Lawyers acting for the sister of one of loyalist Michael Stone's murder victims are to challenge the decision to release him on parole.
An emergency judicial review has been issued which seeks to challenge the legality of the decision by the Parole Commissioners to release Stone from Maghaberry Prison on Tuesday.
The case will be heard in Belfast's High Court on Thursday morning.
It will also challenge the decision of the commissioners not to provide reasons for Stone's release, their refusal to provide documents or information about the proceedings or allow the relatives of his victims to participate, a solicitor acting for them has said.
Mr Paul Farrell, who is acting for Deborah McGuinness, the sister of Milltown Cemetery attack victim Thomas McErlean, said on Wednesday evening: "This case is of huge importance not only to the victims of Michael Stone and their families but also it will have huge ramifications with regard to the future of Parole Hearings in Northern Ireland."
The release of Stone has been met with condemnation by victims' families after legal battles sought to keep him in prison until 2024.
The issue under consideration was whether he would stay in jail until then, or whether his minimum tariff expired in 2018, including the six years he was freed under licence.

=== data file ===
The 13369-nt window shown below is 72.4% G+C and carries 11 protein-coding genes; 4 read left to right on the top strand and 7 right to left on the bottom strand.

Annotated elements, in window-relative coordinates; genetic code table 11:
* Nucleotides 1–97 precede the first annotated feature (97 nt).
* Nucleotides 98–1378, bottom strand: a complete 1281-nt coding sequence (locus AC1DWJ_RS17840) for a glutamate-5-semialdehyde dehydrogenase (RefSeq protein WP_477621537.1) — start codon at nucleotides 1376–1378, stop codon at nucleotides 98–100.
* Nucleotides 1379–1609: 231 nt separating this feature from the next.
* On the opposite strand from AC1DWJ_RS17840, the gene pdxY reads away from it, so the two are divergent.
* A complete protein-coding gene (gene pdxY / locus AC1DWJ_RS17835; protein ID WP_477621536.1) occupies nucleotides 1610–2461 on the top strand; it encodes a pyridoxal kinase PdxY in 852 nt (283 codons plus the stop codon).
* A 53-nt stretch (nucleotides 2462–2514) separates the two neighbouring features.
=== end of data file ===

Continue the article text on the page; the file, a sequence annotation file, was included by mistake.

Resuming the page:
Stone was serving a 30-year jail term but launched an appeal against efforts to keep him in prison.
The court concluded that the period that the prisoner spent lawfully on licence ought to be included in the relevant part of his sentence.
In 1988, Stone killed three people in a gun and grenade attack at Milltown Cemetery in Belfast and was freed early from prison in 2000 under the terms of the Good Friday Agreement.
He was sent back six years later after attempting to attack Sinn Fein leaders Gerry Adams and Martin McGuinness at Stormont.
The former UDA man was also the gunman in another three murders.
Milkman Patrick Brady was murdered in south Belfast in November 1984, 12 months before joiner Kevin McPolin was shot in the head in Lisburn, Co Antrim.
In May 1987 Dermott Hackett, a bread server, was found dead in his van between Drumquin and Omagh. He had been shot up to 16 times with a submachine gun.